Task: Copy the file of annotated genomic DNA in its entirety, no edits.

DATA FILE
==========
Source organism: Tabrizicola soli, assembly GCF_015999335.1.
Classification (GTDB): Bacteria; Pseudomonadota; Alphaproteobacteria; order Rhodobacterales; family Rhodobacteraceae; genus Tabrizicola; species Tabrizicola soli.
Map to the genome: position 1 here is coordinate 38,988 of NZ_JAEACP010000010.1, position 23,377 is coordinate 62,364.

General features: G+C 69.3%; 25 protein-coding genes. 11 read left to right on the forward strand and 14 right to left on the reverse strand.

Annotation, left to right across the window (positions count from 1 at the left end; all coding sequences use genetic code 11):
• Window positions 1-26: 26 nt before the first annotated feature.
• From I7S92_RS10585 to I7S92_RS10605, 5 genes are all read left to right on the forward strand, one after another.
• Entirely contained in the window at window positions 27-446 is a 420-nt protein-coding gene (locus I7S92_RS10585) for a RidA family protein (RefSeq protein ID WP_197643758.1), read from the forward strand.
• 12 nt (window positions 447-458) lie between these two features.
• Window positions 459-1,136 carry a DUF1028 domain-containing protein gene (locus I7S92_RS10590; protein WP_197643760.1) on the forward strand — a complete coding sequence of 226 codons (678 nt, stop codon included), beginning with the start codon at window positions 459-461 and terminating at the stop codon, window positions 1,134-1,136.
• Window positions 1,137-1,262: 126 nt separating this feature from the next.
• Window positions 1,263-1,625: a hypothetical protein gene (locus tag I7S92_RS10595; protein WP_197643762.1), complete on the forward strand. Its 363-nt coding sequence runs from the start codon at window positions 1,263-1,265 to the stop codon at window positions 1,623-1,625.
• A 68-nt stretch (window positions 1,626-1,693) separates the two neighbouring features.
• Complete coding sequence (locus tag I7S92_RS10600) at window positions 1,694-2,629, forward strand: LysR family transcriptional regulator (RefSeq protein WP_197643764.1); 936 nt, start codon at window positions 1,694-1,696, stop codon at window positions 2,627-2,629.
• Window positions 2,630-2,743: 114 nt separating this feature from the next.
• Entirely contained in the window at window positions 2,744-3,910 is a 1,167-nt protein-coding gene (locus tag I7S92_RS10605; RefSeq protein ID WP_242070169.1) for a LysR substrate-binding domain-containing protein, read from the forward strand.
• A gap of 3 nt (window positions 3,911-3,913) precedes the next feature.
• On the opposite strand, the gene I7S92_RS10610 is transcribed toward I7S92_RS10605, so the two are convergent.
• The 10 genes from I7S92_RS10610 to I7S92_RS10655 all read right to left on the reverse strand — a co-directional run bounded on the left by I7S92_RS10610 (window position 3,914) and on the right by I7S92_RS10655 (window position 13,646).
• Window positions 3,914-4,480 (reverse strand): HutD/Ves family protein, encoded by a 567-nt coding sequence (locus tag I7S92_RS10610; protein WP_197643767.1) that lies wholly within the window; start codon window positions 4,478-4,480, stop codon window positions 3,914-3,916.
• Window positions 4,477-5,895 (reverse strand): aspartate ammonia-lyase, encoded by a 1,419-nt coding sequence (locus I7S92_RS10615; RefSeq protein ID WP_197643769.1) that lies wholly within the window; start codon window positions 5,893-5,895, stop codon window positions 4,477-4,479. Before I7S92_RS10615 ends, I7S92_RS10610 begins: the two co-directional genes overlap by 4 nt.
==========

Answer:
Source organism: Tabrizicola soli, assembly GCF_015999335.1.
Classification (GTDB): Bacteria; Pseudomonadota; Alphaproteobacteria; order Rhodobacterales; family Rhodobacteraceae; genus Tabrizicola; species Tabrizicola soli.
Map to the genome: position 1 here is coordinate 38,988 of NZ_JAEACP010000010.1, position 23,377 is coordinate 62,364.

General features: G+C 69.3%; 25 protein-coding genes. 11 read left to right on the forward strand and 14 right to left on the reverse strand.

Annotation, left to right across the window (positions count from 1 at the left end; all coding sequences use genetic code 11):
• Window positions 1-26: 26 nt before the first annotated feature.
• From I7S92_RS10585 to I7S92_RS10605, 5 genes are all read left to right on the forward strand, one after another.
• Entirely contained in the window at window positions 27-446 is a 420-nt protein-coding gene (locus I7S92_RS10585) for a RidA family protein (RefSeq protein ID WP_197643758.1), read from the forward strand.
• 12 nt (window positions 447-458) lie between these two features.
• Window positions 459-1,136 carry a DUF1028 domain-containing protein gene (locus I7S92_RS10590; protein WP_197643760.1) on the forward strand — a complete coding sequence of 226 codons (678 nt, stop codon included), beginning with the start codon at window positions 459-461 and terminating at the stop codon, window positions 1,134-1,136.
• Window positions 1,137-1,262: 126 nt separating this feature from the next.
• Window positions 1,263-1,625: a hypothetical protein gene (locus tag I7S92_RS10595; protein WP_197643762.1), complete on the forward strand. Its 363-nt coding sequence runs from the start codon at window positions 1,263-1,265 to the stop codon at window positions 1,623-1,625.
• A 68-nt stretch (window positions 1,626-1,693) separates the two neighbouring features.
• Complete coding sequence (locus tag I7S92_RS10600) at window positions 1,694-2,629, forward strand: LysR family transcriptional regulator (RefSeq protein WP_197643764.1); 936 nt, start codon at window positions 1,694-1,696, stop codon at window positions 2,627-2,629.
• Window positions 2,630-2,743: 114 nt separating this feature from the next.
• Entirely contained in the window at window positions 2,744-3,910 is a 1,167-nt protein-coding gene (locus tag I7S92_RS10605; RefSeq protein ID WP_242070169.1) for a LysR substrate-binding domain-containing protein, read from the forward strand.
• A gap of 3 nt (window positions 3,911-3,913) precedes the next feature.
• On the opposite strand, the gene I7S92_RS10610 is transcribed toward I7S92_RS10605, so the two are convergent.
• The 10 genes from I7S92_RS10610 to I7S92_RS10655 all read right to left on the reverse strand — a co-directional run bounded on the left by I7S92_RS10610 (window position 3,914) and on the right by I7S92_RS10655 (window position 13,646).
• Window positions 3,914-4,480 (reverse strand): HutD/Ves family protein, encoded by a 567-nt coding sequence (locus tag I7S92_RS10610; protein WP_197643767.1) that lies wholly within the window; start codon window positions 4,478-4,480, stop codon window positions 3,914-3,916.
• Window positions 4,477-5,895 (reverse strand): aspartate ammonia-lyase, encoded by a 1,419-nt coding sequence (locus I7S92_RS10615; RefSeq protein ID WP_197643769.1) that lies wholly within the window; start codon window positions 5,893-5,895, stop codon window positions 4,477-4,479. Before I7S92_RS10615 ends, I7S92_RS10610 begins: the two co-directional genes overlap by 4 nt.